MONDAY, May 14, 2018 (HealthDay News) — From 2007 to 2016, the rate of deaths from falls among older adults increased by an average of 3.0 percent per year, according to research published in the May 11 issue of the U.S. Centers for Disease Control and Prevention’s Morbidity and Mortality Weekly Report.

Elizabeth Burns, M.P.H., and Ramakrishna Kakara, M.P.H., from the CDC in Atlanta, examined the age-adjusted rates and trends for deaths from falls among individuals aged ≥65 years and by selected characteristics and state from 2007 to 2016.

The researchers found that from 2007 to 2016 there was an increase in the rate of deaths from falls by an average of 3.0 percent per year; during that period, the rate increased in 30 states and the District of Columbia. The rate of deaths from falls increased for a portion of the study period in eight states. In almost every demographic category included in the analysis, the rate increased; the largest increase per year was seen for individuals aged ≥85 years.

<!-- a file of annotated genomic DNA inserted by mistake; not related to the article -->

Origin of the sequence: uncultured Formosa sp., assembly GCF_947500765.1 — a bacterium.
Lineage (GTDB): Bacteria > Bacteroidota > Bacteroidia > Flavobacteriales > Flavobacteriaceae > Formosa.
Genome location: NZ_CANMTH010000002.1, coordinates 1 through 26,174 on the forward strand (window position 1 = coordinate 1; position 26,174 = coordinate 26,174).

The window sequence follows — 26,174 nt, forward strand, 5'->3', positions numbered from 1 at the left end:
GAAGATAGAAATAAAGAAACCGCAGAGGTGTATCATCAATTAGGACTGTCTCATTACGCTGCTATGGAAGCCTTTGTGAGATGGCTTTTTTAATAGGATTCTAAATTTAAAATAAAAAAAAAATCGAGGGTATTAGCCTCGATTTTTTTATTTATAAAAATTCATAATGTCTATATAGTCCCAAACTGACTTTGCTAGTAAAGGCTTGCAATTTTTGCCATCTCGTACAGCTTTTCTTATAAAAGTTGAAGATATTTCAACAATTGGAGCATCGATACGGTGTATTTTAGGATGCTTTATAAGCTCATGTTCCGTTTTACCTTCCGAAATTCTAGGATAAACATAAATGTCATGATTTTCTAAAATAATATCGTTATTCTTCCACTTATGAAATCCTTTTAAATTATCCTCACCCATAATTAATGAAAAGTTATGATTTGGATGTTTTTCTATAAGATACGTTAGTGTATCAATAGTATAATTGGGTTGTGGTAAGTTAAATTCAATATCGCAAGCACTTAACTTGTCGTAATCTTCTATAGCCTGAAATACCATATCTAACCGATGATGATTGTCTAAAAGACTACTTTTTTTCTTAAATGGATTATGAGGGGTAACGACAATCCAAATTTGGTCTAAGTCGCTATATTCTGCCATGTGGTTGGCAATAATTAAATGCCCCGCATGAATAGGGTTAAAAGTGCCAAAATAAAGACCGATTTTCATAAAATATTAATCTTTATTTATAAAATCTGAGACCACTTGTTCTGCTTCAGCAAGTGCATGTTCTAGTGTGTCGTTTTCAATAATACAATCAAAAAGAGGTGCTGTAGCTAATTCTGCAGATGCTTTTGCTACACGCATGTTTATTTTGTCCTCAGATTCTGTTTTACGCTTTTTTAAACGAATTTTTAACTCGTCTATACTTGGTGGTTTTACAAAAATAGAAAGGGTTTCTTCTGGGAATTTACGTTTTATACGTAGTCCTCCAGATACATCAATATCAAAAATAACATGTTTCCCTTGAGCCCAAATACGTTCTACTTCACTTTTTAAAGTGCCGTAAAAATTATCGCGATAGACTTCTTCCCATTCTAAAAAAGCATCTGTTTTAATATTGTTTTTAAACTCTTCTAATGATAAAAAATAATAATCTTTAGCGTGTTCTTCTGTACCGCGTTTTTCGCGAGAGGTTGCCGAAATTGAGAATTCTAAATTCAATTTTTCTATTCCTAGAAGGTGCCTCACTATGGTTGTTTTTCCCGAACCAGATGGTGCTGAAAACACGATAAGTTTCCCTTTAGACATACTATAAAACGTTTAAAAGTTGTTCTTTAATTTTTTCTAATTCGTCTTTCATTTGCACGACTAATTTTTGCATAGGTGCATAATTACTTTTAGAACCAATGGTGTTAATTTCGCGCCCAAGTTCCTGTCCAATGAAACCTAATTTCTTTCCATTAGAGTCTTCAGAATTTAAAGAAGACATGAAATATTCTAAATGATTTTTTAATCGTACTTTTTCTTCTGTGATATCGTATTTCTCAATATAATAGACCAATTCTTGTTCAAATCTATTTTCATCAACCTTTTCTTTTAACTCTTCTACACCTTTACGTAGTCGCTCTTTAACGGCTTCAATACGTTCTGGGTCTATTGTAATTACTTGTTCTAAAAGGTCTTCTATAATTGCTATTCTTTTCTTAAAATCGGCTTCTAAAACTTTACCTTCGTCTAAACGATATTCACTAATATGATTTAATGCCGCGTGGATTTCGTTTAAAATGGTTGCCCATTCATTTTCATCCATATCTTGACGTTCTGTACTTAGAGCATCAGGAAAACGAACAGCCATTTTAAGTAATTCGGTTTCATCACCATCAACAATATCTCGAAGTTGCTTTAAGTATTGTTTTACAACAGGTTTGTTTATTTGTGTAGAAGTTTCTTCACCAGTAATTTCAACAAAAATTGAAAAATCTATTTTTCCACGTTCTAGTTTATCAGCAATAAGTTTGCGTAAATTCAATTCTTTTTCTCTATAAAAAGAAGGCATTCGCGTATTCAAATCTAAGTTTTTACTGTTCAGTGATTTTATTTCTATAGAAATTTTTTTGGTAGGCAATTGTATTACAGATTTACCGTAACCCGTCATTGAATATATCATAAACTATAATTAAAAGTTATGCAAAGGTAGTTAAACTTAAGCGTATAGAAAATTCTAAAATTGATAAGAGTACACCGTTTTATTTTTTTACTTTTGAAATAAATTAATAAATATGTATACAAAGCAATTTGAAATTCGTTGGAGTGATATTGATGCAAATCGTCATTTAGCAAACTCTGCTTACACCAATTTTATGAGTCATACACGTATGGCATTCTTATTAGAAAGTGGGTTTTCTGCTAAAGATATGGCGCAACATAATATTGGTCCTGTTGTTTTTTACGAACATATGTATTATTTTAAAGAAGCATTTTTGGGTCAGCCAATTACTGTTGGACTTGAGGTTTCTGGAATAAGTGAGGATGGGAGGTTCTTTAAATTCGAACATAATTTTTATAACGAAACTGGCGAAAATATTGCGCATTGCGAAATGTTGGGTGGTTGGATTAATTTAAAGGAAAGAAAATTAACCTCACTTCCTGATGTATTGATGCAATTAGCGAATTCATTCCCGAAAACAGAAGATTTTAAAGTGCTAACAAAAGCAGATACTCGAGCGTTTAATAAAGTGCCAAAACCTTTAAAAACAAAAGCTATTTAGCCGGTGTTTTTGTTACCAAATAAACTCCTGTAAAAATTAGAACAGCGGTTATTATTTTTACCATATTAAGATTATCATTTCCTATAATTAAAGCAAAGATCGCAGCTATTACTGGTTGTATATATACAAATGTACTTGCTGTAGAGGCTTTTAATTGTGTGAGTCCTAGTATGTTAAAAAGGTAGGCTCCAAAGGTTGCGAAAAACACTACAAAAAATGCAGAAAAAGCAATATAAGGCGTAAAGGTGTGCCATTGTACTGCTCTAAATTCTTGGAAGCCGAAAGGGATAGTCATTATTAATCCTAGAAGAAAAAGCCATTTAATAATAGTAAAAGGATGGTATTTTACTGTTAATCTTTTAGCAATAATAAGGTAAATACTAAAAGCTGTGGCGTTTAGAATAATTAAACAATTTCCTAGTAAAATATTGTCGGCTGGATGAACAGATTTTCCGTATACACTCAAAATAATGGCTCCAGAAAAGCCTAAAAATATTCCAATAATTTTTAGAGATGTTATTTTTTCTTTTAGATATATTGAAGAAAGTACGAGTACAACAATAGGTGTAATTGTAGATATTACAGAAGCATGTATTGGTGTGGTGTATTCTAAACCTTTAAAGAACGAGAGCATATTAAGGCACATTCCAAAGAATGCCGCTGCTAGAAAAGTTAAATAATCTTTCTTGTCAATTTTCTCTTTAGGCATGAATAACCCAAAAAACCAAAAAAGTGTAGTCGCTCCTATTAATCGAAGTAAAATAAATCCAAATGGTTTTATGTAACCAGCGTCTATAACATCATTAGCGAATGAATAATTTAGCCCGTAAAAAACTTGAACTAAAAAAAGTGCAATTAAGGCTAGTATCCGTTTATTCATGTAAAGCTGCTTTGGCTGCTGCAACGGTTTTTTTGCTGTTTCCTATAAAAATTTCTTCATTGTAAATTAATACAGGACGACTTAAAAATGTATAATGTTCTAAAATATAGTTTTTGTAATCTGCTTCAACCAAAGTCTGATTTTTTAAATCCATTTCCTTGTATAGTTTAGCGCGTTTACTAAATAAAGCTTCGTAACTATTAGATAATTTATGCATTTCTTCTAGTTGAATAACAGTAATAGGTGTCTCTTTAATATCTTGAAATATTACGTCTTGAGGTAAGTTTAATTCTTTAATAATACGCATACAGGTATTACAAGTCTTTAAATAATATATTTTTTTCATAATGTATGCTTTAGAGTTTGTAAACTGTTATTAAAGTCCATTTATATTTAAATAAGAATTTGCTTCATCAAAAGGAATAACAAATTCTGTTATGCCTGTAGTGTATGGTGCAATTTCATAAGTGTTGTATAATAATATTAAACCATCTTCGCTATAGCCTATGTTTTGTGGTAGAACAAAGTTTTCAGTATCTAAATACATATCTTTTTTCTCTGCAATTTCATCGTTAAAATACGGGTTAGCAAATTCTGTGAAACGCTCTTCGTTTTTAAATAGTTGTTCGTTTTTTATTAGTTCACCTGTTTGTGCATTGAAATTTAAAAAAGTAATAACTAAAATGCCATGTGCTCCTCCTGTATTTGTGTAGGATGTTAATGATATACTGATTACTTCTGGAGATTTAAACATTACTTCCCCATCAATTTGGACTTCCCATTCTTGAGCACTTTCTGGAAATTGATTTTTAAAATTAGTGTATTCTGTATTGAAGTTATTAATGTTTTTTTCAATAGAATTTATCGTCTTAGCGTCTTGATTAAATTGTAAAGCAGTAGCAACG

“Health care providers should be aware that deaths from falls are increasing nationally among older adults but that falls are preventable,” the authors write. “Falls and fall prevention should be discussed during annual wellness visits, when health care providers can assess fall risk, educate patients about falls, and select appropriate interventions.”

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